Abstract [from journal]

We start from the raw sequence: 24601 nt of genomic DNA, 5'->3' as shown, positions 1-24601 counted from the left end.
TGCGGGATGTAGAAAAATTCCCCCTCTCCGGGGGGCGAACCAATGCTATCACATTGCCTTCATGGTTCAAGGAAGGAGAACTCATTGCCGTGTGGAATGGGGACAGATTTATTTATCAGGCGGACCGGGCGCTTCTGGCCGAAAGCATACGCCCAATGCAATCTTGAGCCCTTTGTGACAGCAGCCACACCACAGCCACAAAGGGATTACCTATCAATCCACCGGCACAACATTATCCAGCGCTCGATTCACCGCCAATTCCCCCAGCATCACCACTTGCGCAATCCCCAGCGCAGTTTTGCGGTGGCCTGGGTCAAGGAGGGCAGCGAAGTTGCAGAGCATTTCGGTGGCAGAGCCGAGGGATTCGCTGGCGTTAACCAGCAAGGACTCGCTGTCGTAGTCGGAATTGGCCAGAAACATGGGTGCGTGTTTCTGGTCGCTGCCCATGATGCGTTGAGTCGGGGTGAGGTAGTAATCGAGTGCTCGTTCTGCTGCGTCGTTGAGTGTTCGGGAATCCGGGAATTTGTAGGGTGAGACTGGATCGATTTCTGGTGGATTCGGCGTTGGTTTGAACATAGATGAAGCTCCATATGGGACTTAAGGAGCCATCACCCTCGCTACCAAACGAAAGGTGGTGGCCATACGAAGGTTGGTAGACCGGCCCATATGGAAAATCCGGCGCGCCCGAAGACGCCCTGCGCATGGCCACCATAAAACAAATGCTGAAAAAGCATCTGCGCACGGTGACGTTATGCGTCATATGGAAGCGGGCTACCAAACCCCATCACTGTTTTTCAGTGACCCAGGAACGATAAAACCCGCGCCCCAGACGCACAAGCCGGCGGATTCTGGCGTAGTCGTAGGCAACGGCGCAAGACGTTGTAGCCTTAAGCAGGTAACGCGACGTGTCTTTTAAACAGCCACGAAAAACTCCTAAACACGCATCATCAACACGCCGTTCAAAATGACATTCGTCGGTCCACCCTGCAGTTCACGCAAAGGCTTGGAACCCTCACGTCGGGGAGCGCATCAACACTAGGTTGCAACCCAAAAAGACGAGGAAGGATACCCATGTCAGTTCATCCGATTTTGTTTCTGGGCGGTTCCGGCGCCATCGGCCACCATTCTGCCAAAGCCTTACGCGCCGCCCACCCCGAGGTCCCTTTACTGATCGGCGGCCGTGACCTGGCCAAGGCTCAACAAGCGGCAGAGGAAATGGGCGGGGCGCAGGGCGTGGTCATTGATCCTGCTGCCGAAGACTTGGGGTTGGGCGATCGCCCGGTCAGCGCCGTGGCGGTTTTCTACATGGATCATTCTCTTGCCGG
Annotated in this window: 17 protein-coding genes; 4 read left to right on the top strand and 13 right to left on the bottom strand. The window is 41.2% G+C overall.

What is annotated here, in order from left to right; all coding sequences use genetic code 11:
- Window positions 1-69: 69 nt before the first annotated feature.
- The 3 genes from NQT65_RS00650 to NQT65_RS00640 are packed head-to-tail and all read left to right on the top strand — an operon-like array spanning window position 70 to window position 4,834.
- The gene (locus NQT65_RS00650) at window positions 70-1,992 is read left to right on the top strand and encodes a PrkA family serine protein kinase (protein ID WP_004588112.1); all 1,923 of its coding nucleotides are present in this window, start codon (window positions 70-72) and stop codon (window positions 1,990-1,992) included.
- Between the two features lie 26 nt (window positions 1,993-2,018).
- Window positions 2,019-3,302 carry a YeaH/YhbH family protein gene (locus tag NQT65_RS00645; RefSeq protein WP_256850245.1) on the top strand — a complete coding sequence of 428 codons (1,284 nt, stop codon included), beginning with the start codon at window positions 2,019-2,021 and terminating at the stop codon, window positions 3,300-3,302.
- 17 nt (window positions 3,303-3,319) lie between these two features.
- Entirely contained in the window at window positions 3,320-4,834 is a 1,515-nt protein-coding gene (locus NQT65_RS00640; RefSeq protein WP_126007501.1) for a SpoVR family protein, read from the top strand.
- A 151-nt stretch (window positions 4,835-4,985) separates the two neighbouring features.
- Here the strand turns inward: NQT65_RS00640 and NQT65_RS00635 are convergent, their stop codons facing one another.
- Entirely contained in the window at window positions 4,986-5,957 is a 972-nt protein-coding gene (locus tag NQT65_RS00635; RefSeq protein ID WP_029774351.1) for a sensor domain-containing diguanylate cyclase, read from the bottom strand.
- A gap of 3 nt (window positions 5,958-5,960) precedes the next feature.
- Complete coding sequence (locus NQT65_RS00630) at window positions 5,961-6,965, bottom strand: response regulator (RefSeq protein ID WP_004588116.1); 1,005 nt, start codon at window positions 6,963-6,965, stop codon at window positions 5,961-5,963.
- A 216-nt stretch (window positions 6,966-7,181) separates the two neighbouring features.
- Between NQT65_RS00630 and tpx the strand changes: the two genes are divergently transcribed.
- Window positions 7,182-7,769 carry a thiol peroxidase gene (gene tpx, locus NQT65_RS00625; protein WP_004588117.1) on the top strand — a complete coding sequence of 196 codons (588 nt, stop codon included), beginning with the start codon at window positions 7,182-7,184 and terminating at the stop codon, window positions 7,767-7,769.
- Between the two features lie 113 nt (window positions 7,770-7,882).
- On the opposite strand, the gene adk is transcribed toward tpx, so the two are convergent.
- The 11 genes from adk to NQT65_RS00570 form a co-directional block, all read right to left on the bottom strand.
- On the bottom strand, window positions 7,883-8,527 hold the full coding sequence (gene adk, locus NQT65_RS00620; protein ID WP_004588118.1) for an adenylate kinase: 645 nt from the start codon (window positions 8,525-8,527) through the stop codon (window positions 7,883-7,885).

A primary goal of our medical education system is to produce physicians qualified to promote health, prevent and treat disease, and relieve suffering. Although some aspects of the practice of medicine can be learned in classrooms, from textbooks, or with simulators, other aspects can only be learned through the direct provision of patient care. Residency programs therefore offer essential educational experiences that support residents' acquisition of knowledge, skills, and professional judgment through the assumption of progressive responsibility under an appropriate level of supervision. Yet, ethical questions can arise when medical education is integrated with patient care. How should we balance the educational needs of residents and the social benefits of medical education against obligations to patients and families? In this article, we present the case of a child whose family requests that residents not be allowed to perform any procedures on their child and then ask experts (a pediatric residency program director, a pediatrics resident, and an ethicist) to comment.